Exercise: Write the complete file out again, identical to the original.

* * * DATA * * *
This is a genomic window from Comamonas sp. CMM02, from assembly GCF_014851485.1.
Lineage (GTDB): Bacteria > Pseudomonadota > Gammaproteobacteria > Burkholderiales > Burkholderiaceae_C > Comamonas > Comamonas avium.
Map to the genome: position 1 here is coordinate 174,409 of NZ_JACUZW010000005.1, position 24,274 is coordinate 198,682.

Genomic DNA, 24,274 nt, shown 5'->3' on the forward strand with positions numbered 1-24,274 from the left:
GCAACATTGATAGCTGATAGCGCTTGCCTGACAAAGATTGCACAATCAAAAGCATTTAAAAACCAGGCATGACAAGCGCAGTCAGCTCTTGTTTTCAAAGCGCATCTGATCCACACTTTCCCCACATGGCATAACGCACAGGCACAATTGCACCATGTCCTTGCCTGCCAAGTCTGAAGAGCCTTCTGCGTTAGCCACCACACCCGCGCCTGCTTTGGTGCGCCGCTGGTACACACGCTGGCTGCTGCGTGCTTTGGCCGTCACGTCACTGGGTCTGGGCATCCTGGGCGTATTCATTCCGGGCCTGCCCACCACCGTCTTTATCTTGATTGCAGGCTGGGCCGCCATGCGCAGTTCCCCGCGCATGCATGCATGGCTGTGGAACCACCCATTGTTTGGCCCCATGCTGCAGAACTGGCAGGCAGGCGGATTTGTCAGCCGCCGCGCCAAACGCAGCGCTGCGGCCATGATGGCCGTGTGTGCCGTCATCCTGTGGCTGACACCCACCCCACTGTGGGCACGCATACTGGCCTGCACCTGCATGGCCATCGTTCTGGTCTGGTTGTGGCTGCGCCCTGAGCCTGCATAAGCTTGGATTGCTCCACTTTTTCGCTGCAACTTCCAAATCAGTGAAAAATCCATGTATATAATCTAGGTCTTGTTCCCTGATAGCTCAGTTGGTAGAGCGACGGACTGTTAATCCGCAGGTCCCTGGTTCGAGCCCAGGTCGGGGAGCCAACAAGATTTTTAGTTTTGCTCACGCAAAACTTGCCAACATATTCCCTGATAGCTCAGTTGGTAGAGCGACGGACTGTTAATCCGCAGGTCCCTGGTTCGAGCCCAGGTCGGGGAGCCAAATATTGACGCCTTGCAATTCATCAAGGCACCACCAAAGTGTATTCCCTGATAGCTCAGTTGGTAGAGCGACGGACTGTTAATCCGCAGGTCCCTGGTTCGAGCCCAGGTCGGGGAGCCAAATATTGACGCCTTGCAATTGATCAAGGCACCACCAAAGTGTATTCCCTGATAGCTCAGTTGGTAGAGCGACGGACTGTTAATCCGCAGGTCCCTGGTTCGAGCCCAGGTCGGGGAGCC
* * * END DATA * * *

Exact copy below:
This is a genomic window from Comamonas sp. CMM02, from assembly GCF_014851485.1.
Lineage (GTDB): Bacteria > Pseudomonadota > Gammaproteobacteria > Burkholderiales > Burkholderiaceae_C > Comamonas > Comamonas avium.
Map to the genome: position 1 here is coordinate 174,409 of NZ_JACUZW010000005.1, position 24,274 is coordinate 198,682.

Genomic DNA, 24,274 nt, shown 5'->3' on the forward strand with positions numbered 1-24,274 from the left:
GCAACATTGATAGCTGATAGCGCTTGCCTGACAAAGATTGCACAATCAAAAGCATTTAAAAACCAGGCATGACAAGCGCAGTCAGCTCTTGTTTTCAAAGCGCATCTGATCCACACTTTCCCCACATGGCATAACGCACAGGCACAATTGCACCATGTCCTTGCCTGCCAAGTCTGAAGAGCCTTCTGCGTTAGCCACCACACCCGCGCCTGCTTTGGTGCGCCGCTGGTACACACGCTGGCTGCTGCGTGCTTTGGCCGTCACGTCACTGGGTCTGGGCATCCTGGGCGTATTCATTCCGGGCCTGCCCACCACCGTCTTTATCTTGATTGCAGGCTGGGCCGCCATGCGCAGTTCCCCGCGCATGCATGCATGGCTGTGGAACCACCCATTGTTTGGCCCCATGCTGCAGAACTGGCAGGCAGGCGGATTTGTCAGCCGCCGCGCCAAACGCAGCGCTGCGGCCATGATGGCCGTGTGTGCCGTCATCCTGTGGCTGACACCCACCCCACTGTGGGCACGCATACTGGCCTGCACCTGCATGGCCATCGTTCTGGTCTGGTTGTGGCTGCGCCCTGAGCCTGCATAAGCTTGGATTGCTCCACTTTTTCGCTGCAACTTCCAAATCAGTGAAAAATCCATGTATATAATCTAGGTCTTGTTCCCTGATAGCTCAGTTGGTAGAGCGACGGACTGTTAATCCGCAGGTCCCTGGTTCGAGCCCAGGTCGGGGAGCCAACAAGATTTTTAGTTTTGCTCACGCAAAACTTGCCAACATATTCCCTGATAGCTCAGTTGGTAGAGCGACGGACTGTTAATCCGCAGGTCCCTGGTTCGAGCCCAGGTCGGGGAGCCAAATATTGACGCCTTGCAATTCATCAAGGCACCACCAAAGTGTATTCCCTGATAGCTCAGTTGGTAGAGCGACGGACTGTTAATCCGCAGGTCCCTGGTTCGAGCCCAGGTCGGGGAGCCAAATATTGACGCCTTGCAATTGATCAAGGCACCACCAAAGTGTATTCCCTGATAGCTCAGTTGGTAGAGCGACGGACTGTTAATCCGCAGGTCCCTGGTTCGAGCCCAGGTCGGGGAGCC